Russell M. Nelson, president of the quorum of apostles
  • He recently did a deep study of Jesus Christ in the scriptures, and when his wife asked him how it had affected him, he said it had made him “a changed man”.
  • It is doctrinally incomplete to speak of the atoning sacrifice of Jesus Christ with shortcut phrase like “the atonement” or “the X of the atonement”—that risks misdirecting faith by focusing on the event independent of God the Father and Jesus Christ.
  • It is the Savior who saves us, not an amorphous event called “the atonement”—the atonement is what the Savior did.
  • A suggestion to study 2000 statement “The Living Christ”.
  • When we truly desperately and intensely reach out for the power of Jesus Christ with full desire, we will receive it.

Mark A. Bragg, of the quorums of seventy
  • We are children of God, and are created to continually receive light from God.
  • The church will always have its critics, but we can’t allow such criticism to deflect us from seeking after more and more light.
  • Cool story about firefighters battling a fire at a stake center in Arizona (i think it was).
  • [This is one of those weird cases where i didn’t have a lot of notes, but felt that the speech was both well-delivered and contentful—and that’s even with his continual references to “a darkening world”, which is the sort of thing that usually bothers me. He handled it incredibly well, though, and struck a most excellent rhetorical balance—certainly worth a listen/read.]
  • [Also, i just learned he actually has an IMDB entry!☺]
Ulisses Soares, of the presidency of seventy
  • [People who don’t use gratuitous initials in their names, represent!]
  • Jesus overcame the world, and in so doing holds out salvation to all—and through him, we will overcome the world.
  • As we contemplate the strength we receive from the Savior, we have reason to rejoice.
  • If we are not rooted by a steadfast faith in God, we can lose hope, and thus lose our desire to progress in the gospel.
  • Remember that God listens to us in our moments of desperation and doubt.
Dale G. Renlund, of the quorum of apostles
  • If God can’t look at sin with the least degree of allowance, then how can he look at us sinners without recoiling in horror? It’s because God sees our imperfections as illnesses to be treated, not as our permanent state.
  • Jesus surely didn’t condone the actions of the woman taken in adultery, but he didn’t condemn her either—and the scriptural record shows how that led to her spiritual healing, saying that “the woman glorified God from that hour, and believed on his name” [which comes from the Inspired Version].
  • Our job is to “replace fear and despair with hope and joy”.
  • Jesus rebuked those who believed that they were less sinful than others. [And then he quotes the parable of the Pharisee and the publican—my favorite parable!]
  • We must not be guilty of persecuting anyone, whether those people are inside or outside the church.
  • Our church’s history has many instances of our members being treated with disrespect and persecution—it would be horrible for us to be similarly disrespectful to others.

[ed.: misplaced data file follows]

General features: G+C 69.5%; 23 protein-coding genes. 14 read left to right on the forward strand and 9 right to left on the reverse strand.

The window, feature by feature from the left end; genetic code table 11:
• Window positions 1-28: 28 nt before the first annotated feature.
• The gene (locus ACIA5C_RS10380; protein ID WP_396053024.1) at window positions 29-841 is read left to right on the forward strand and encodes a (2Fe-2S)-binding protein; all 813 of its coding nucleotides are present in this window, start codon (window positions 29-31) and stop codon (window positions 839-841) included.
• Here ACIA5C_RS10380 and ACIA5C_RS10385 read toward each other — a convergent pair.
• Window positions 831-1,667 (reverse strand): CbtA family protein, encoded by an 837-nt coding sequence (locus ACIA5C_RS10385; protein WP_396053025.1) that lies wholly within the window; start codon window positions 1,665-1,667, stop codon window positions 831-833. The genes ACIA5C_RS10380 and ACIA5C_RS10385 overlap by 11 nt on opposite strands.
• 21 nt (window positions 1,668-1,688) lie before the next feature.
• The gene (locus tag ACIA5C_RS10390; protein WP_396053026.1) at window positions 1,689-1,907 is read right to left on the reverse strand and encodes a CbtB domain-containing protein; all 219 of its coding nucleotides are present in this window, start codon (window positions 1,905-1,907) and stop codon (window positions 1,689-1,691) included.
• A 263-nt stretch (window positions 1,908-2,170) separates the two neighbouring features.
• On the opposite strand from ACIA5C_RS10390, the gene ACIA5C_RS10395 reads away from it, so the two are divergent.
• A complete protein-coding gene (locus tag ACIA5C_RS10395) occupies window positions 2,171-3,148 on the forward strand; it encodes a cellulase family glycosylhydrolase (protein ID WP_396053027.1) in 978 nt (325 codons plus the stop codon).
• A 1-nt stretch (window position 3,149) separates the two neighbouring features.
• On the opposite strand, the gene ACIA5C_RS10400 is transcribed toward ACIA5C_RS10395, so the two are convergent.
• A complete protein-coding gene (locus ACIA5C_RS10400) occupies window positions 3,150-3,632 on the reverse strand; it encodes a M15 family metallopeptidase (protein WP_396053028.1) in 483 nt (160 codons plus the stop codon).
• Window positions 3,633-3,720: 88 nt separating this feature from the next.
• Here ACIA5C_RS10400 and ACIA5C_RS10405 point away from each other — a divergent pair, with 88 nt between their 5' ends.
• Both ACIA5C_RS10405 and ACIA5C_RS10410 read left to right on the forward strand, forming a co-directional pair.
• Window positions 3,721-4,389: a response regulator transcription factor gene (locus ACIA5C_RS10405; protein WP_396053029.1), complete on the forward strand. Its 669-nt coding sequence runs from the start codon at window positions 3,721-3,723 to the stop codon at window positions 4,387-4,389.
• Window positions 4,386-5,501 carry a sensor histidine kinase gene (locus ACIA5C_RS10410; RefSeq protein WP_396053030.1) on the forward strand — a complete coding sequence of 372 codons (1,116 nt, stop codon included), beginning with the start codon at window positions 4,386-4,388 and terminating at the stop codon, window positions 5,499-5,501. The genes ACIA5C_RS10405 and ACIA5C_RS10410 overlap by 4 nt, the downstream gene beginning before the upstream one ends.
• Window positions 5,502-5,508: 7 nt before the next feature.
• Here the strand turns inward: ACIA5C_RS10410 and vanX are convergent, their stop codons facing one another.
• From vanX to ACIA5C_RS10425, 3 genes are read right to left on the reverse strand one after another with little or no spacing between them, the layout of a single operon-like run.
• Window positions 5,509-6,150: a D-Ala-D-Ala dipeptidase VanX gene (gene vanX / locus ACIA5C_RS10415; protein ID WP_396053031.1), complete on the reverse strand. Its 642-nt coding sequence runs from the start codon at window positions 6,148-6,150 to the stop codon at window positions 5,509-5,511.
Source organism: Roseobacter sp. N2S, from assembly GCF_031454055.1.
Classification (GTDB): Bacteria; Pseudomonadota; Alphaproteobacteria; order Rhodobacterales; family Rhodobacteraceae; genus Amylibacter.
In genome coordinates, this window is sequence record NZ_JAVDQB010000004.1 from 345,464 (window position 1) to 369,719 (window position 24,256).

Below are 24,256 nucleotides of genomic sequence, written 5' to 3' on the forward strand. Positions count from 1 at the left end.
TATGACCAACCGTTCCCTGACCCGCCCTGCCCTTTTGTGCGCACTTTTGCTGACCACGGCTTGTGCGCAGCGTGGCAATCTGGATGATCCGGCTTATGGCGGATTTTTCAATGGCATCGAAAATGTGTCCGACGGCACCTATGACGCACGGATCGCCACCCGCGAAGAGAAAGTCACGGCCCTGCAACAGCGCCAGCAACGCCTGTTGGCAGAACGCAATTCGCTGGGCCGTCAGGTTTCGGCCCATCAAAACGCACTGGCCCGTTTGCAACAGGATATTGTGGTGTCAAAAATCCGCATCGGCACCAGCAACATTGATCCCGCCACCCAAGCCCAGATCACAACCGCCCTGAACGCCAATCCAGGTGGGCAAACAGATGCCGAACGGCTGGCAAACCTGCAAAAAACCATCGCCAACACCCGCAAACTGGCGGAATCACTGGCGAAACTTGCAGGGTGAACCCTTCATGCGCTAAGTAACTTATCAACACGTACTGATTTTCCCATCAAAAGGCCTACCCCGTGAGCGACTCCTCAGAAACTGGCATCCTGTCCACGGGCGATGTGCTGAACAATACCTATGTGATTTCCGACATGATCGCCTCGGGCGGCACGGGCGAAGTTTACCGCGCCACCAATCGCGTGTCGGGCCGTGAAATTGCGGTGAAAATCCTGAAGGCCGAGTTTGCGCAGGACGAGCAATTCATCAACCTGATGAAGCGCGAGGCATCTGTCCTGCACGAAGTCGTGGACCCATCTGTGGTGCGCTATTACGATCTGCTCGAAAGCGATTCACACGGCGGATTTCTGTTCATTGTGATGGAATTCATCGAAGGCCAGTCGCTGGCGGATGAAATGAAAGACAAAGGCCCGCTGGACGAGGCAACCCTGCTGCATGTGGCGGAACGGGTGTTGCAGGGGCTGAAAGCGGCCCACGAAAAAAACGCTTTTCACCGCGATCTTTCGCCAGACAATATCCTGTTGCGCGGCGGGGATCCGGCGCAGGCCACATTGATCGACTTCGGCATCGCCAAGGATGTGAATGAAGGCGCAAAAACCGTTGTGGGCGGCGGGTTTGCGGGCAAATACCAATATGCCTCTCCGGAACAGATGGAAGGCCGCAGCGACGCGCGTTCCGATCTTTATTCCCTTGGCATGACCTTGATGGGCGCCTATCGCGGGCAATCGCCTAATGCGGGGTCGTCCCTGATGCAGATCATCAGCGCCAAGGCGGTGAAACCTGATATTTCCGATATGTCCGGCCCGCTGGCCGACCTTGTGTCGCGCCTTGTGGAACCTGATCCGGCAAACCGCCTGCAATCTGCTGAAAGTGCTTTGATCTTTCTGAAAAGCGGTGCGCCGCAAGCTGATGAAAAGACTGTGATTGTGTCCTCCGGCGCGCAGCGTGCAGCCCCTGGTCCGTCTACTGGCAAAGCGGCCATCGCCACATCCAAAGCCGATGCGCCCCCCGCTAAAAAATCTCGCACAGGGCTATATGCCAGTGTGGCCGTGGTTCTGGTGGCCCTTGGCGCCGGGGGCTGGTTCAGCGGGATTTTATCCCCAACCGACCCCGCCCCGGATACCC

• We, as disciples of Christ, need to treat those around us such that none feel abandoned, alone, or hopeless.
  • [Really, this was an excellent reconciliation between not tolerating sin and being unconditionally loving and merciful. And i’m not saying that Mormons need to hear this kind of message because we’re quite often bad at it, but Mormons need to hear this kind of message because we’re quite often bad at it.]
“Glory to God on High”, congregational hymn
  • What’s with no longer putting the words to the song on the screen? Is the assumption that everyone has their phones or tablets close at hand while watching general conference?
  • Also, i will state right now that this organ arrangement—which i’ve heard before—annoys me. I like extra-fancy organ arrangements, but this one seems like there’s ornamentation for the sake of ornamentation, not to add to the setting.
Weatherford T. Clayton, of the quorums of seventy
  • In order for Christ to rise from the tomb, he first had to die—and so must we.
  • “Even in our moments of deepest grief…we can find comfort in our Savior, because he suffered as well.”
  • There is more to our existence than merely what happens between birth and death.
  • We receive eternal life by choosing it.
M. Joseph Brough, of the young men general presidency
  • God’s commandments help counter the idea that wickedness might be happiness.
  • We are given daily opportunities to “lead, guide, and walk beside” those in need.
  • To “lead, guide, and walk beside” youth we have to be with them, connect them with heaven, and let them lead.
  • Letting youth lead is harder and takes more time than just doing it ourselves, but it is necessary, and we will be with them to help them succeed if they stumble.
Henry B. Eyring, of the first presidency
  • We are all literally children of a Heavenly Father, making brother and sister not just friendly greetings, but literal truths.
  • Even those who know nothing of the plan of God feel that kinship with God, and that leads them to know right from wrong.
  • Only a very small minority of God’s children have the gospel and its ordinances available in this life—and this is why the priesthood power to seal families eternally was restored.
  • The desire to seek out the histories of our families is more than just an effect of interest in shared DNA—it’s part of the plan of God.
  • Just loving our ancestors isn’t enough—we must also perform the necessary ordinances on their behalf so that they can progress.
Kim B. Clark, of the quorums of seventy (opening prayer)
  • That may be the shortest invocation i’ve ever heard at a general conference. I feel like a lot of the general conference prayers the last few years have been on the shorter side, though—maybe a trend? One can dare hope…